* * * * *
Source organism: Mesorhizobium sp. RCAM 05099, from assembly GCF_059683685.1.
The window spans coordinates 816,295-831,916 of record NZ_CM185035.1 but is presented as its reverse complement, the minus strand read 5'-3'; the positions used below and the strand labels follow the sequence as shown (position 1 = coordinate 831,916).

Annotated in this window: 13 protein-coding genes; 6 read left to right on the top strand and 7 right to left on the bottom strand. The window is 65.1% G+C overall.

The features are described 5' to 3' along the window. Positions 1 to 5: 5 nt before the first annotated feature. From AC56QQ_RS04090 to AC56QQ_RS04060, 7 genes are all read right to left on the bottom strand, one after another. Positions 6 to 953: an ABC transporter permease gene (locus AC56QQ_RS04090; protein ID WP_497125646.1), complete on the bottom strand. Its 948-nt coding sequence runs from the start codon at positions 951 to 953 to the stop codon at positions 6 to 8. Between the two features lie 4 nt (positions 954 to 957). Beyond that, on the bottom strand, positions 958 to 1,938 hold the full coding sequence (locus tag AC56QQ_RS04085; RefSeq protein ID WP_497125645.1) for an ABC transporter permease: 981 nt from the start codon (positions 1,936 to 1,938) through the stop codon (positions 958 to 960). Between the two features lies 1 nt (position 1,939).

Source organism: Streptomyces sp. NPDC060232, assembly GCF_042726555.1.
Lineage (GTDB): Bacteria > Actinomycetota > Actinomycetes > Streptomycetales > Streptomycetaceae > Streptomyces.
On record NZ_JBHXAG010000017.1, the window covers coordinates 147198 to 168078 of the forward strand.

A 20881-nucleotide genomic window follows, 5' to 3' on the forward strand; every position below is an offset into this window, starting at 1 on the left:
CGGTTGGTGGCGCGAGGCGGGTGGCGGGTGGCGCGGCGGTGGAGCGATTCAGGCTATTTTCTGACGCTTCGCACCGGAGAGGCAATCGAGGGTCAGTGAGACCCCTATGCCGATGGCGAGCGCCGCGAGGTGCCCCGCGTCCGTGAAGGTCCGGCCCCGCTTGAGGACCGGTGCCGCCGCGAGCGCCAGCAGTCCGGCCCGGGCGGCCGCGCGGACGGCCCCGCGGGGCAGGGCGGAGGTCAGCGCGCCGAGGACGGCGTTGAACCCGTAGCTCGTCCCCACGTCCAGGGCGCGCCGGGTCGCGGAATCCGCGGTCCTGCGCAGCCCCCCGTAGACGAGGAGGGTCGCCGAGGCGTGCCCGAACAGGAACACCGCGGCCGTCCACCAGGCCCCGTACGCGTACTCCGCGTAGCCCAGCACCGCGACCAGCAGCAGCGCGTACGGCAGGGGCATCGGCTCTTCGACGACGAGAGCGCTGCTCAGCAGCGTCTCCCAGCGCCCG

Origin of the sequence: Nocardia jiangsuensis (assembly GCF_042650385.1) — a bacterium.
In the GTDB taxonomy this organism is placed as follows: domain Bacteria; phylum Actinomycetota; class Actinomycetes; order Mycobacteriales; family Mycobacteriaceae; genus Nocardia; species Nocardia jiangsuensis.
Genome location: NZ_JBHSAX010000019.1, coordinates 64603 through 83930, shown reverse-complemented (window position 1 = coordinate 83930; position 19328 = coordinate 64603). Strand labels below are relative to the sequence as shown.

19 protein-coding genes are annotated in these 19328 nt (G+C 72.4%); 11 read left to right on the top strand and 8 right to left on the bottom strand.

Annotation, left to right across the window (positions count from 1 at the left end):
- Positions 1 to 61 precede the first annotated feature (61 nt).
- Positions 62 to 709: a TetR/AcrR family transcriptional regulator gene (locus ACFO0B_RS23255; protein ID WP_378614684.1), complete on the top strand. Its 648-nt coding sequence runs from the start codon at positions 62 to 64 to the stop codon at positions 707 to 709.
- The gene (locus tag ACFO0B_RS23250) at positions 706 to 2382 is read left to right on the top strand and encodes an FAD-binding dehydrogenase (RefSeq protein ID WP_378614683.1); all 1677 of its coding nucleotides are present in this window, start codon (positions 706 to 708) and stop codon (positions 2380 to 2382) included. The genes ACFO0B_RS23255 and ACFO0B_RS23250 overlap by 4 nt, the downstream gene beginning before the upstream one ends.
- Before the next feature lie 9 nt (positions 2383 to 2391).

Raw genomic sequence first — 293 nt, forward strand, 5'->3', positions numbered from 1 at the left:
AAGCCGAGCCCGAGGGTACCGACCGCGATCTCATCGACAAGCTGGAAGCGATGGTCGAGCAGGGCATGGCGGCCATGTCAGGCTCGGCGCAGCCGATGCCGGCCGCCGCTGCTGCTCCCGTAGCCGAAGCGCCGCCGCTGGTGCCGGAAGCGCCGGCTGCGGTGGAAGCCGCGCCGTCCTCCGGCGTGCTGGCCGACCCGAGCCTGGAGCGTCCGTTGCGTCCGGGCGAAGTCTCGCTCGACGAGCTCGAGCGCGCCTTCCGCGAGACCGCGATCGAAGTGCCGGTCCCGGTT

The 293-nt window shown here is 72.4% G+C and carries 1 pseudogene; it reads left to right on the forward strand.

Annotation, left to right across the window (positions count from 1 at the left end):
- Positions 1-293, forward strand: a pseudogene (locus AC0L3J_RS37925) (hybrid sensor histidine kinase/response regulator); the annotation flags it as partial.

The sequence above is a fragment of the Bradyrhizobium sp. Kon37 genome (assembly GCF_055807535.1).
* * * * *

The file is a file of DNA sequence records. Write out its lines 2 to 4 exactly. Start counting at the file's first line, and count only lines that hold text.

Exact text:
The window spans coordinates 816,295-831,916 of record NZ_CM185035.1 but is presented as its reverse complement, the minus strand read 5'-3'; the positions used below and the strand labels follow the sequence as shown (position 1 = coordinate 831,916).

Annotated in this window: 13 protein-coding genes; 6 read left to right on the top strand and 7 right to left on the bottom strand. The window is 65.1% G+C overall.

The features are described 5' to 3' along the window. Positions 1 to 5: 5 nt before the first annotated feature. From AC56QQ_RS04090 to AC56QQ_RS04060, 7 genes are all read right to left on the bottom strand, one after another. Positions 6 to 953: an ABC transporter permease gene (locus AC56QQ_RS04090; protein ID WP_497125646.1), complete on the bottom strand. Its 948-nt coding sequence runs from the start codon at positions 951 to 953 to the stop codon at positions 6 to 8. Between the two features lie 4 nt (positions 954 to 957). Beyond that, on the bottom strand, positions 958 to 1,938 hold the full coding sequence (locus tag AC56QQ_RS04085; RefSeq protein ID WP_497125645.1) for an ABC transporter permease: 981 nt from the start codon (positions 1,936 to 1,938) through the stop codon (positions 958 to 960). Between the two features lies 1 nt (position 1,939).